The Mono-Black Devotion versus Mono-Blue Devotion matchup is certainly the most important matchup in Standard and also seems to be a pendulum that swings week to week. Mono-Blue players don’t have much room to customize, but Mono-Black players do. Where will they choose to get an edge?

U/W Control

In my opinion, U/W should be the premier control deck in Standard as opposed to Esper. Last Breath has proven itself to be a better answer to Nightveil Specter than anything black has to offer, and U/W’s mana base gives it advantages against aggro decks that Esper is too inconsistent to match.

The best starting point for this deck is the list piloted by William Jensen to second place at Grand Prix Dallas-Fort Worth courtesy of friend and teammate Andrew Cuneo.

I love everything about this decklist—it’s no-nonsense, doesn’t waste space on win conditions, and doesn’t mess around with too many "enters the battlefield tapped" lands. The lack of Aetherling makes me so happy—that card has to be among the most overrated in Standard.

As much as I love this deck, it could definitely struggle with Mono-Black Devotion. The combination of Underworld Connections and Erebos and lots of disruption in the form of Thoughtseize and Duress can be absolutely backbreaking for a control deck like this one. Ironically, U/W is also the only of the major decks that is "good" against a Pack Rat.

However, one of the huge advantages of U/W is a great Mono-Blue Devotion matchup. Supreme Verdict is unbelievably good against Mono-Blue, and sideboard cards like Last Breath really help. Bident of Thassa is by far the best card for Mono-Blue, so control players should prioritize dealing with it. In general, I’ve found the sideboard plan of Jaces and Aetherlings (which Mono-Blue typically has) to be ineffectual against control.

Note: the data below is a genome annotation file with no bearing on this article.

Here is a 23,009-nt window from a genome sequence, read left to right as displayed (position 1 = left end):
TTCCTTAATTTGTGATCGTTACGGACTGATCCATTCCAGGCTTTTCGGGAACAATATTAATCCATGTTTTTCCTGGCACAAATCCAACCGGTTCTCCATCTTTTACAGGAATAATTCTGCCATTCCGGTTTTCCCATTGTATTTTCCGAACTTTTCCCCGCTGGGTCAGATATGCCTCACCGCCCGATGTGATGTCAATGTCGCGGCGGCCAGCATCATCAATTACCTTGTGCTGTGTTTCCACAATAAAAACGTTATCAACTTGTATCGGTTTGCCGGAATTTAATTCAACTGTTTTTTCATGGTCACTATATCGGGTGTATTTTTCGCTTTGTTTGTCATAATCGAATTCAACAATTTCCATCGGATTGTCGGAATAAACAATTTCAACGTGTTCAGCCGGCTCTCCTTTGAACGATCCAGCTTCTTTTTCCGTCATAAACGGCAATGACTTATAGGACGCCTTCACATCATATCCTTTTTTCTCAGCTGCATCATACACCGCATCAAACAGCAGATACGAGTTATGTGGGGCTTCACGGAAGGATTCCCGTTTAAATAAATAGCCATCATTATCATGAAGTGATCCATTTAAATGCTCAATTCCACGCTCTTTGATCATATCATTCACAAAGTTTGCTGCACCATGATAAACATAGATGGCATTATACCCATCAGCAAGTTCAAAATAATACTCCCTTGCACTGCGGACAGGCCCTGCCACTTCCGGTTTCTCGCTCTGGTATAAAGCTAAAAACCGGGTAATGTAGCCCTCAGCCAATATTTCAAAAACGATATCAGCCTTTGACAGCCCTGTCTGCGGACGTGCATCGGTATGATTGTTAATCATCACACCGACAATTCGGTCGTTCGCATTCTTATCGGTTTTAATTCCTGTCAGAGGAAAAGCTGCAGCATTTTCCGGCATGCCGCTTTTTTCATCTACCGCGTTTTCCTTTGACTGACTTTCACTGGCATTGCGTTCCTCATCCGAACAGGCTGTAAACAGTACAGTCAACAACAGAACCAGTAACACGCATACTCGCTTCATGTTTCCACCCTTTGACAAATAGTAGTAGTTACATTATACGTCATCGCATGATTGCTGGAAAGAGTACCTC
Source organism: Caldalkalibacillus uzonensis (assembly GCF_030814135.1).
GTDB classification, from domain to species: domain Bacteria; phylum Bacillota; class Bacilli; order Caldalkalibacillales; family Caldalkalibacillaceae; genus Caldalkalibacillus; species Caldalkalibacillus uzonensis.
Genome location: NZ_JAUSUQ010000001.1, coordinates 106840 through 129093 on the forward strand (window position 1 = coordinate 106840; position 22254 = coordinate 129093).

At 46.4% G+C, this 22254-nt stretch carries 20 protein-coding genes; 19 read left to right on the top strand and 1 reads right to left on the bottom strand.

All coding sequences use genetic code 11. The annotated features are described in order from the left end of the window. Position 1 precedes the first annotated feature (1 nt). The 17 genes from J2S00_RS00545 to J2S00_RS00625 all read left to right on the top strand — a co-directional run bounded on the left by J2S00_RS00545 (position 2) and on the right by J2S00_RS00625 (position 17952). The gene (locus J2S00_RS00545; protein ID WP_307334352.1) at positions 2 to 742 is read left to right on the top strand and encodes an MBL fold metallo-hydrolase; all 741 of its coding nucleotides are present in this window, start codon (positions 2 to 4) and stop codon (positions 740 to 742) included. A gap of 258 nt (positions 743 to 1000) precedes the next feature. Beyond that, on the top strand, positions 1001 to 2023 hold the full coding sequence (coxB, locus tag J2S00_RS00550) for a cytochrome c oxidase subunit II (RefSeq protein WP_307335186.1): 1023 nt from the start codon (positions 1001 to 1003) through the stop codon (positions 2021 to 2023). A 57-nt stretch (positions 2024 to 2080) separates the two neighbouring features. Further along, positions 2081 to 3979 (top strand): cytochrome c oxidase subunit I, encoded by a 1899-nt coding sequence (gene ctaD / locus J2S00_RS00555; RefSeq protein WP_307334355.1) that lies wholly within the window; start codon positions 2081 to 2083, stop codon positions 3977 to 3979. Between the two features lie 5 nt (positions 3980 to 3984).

White Aggro

The most recent development in Standard has been the rise to prominence of white aggro decks. For reference, the lists below show off two different takes on the archetype.

As I stated before, aggressive creature decks are probably the best way to attack Mono-Black Devotion. The matchup is typically great for aggro in game 1 due to the ineffectiveness of cards like Underworld Connections, Erebos, and Desecration Demon. Both decks also use splash cards to exploit the Mono-Black matchup—either interaction/reach in the form of Boros Charm or powerful sideboard spells like Dark Betrayal.

One of the things that white aggro has going for it is a reasonable Mono-Blue Devotion matchup. Other aggro decks like Mono-Red and G/W struggle to beat Mono-Blue’s defensive creatures (as well as Master of Waves). The aggro decks that have risen to the top are heavily white based because of Brave the Elements, which is a fantastic tool at pushing through damage against a strong defensive board position.

These decks also have some outs to Supreme Verdict in the form of Boros Charm and Thoughtseize. This cannot be said of the other aggressive decks (or Mono-Blue Devotion).


You might have noticed a theme with the above five decklists. They all play Mutavault (even the creatureless control deck!). Mutavault is easily one of the best two cards in Standard (competing only with Thoughtseize).

One of the most common mistakes in this format is forgetting to consider Mutavault on the list of important threats you need to answer. Mutavault gives the aggro decks reach, control decks a way to pressure planeswalkers, and midrange decks a tool with which to use their extra mana. Mutavault is frustratingly good with Pack Rat, allowing Mono-Black Devotion players to turn the corner very quickly when in a race.

The Big Picture

I’ve outlined what I believe are the four most important archetypes in Standard, three of which have a great degree of customization available (sorry, Mono-Blue Devotion). On any given weekend these archetypes can present a 75 that is advantaged against one or two of the others. I think a scenario like this really benefits sticking to one deck, developing plans for each of the "big four" matchups, and then hedging in the direction where you need the most help.

Outside of the pillars of Standard, the next deck I would try would be the GP Dallas-Fort Worth-winning B/W Midrange deck. The deck debuted in the hands of Andreas Ganz at GP Vienna and attempts to approach beating Mono-Black by playing Blood Baron of Vizkopa (and adding Last Breath). I would certainly consider messing with the list and playing a three-drop like Nightveil Specter or Lifebane Zombie, but in general I think the deck is a fresh take on the very effective Thoughtseize / Pack Rat / Hero’s Downfall archetype.

I’m excited to see how Standard develops, but I do have a sinking feeling that we’ll all be looking back in a few months and thinking "how could I possibly have been playing a deck without four Pack Rats?"